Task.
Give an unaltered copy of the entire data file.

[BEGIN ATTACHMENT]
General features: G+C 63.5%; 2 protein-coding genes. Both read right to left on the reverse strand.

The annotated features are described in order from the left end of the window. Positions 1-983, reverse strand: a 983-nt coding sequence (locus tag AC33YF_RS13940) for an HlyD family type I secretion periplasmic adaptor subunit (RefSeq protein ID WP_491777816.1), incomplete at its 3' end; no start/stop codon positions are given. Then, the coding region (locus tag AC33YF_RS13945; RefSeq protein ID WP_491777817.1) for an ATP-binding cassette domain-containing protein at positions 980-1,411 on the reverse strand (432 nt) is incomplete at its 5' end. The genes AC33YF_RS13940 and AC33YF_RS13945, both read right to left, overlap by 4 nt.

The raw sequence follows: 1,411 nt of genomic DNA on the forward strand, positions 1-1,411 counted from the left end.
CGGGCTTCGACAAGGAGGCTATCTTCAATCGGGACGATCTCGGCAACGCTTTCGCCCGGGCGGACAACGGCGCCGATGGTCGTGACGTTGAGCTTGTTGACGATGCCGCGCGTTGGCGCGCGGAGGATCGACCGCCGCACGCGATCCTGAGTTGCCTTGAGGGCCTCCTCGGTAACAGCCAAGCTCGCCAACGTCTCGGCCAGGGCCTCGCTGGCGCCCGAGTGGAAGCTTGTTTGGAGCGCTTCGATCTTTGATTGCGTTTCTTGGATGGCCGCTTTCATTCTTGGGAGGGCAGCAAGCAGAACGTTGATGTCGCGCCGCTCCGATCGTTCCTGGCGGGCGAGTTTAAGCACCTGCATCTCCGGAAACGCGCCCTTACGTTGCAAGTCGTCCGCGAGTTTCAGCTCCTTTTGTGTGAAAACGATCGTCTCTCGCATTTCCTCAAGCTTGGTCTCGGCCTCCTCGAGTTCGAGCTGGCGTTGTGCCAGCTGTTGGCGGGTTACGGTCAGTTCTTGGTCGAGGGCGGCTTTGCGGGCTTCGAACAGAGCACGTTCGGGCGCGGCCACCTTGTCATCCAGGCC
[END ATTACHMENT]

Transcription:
General features: G+C 63.5%; 2 protein-coding genes. Both read right to left on the reverse strand.

The annotated features are described in order from the left end of the window. Positions 1-983, reverse strand: a 983-nt coding sequence (locus tag AC33YF_RS13940) for an HlyD family type I secretion periplasmic adaptor subunit (RefSeq protein ID WP_491777816.1), incomplete at its 3' end; no start/stop codon positions are given. Then, the coding region (locus tag AC33YF_RS13945; RefSeq protein ID WP_491777817.1) for an ATP-binding cassette domain-containing protein at positions 980-1,411 on the reverse strand (432 nt) is incomplete at its 5' end. The genes AC33YF_RS13940 and AC33YF_RS13945, both read right to left, overlap by 4 nt.

The raw sequence follows: 1,411 nt of genomic DNA on the forward strand, positions 1-1,411 counted from the left end.
CGGGCTTCGACAAGGAGGCTATCTTCAATCGGGACGATCTCGGCAACGCTTTCGCCCGGGCGGACAACGGCGCCGATGGTCGTGACGTTGAGCTTGTTGACGATGCCGCGCGTTGGCGCGCGGAGGATCGACCGCCGCACGCGATCCTGAGTTGCCTTGAGGGCCTCCTCGGTAACAGCCAAGCTCGCCAACGTCTCGGCCAGGGCCTCGCTGGCGCCCGAGTGGAAGCTTGTTTGGAGCGCTTCGATCTTTGATTGCGTTTCTTGGATGGCCGCTTTCATTCTTGGGAGGGCAGCAAGCAGAACGTTGATGTCGCGCCGCTCCGATCGTTCCTGGCGGGCGAGTTTAAGCACCTGCATCTCCGGAAACGCGCCCTTACGTTGCAAGTCGTCCGCGAGTTTCAGCTCCTTTTGTGTGAAAACGATCGTCTCTCGCATTTCCTCAAGCTTGGTCTCGGCCTCCTCGAGTTCGAGCTGGCGTTGTGCCAGCTGTTGGCGGGTTACGGTCAGTTCTTGGTCGAGGGCGGCTTTGCGGGCTTCGAACAGAGCACGTTCGGGCGCGGCCACCTTGTCATCCAGGCC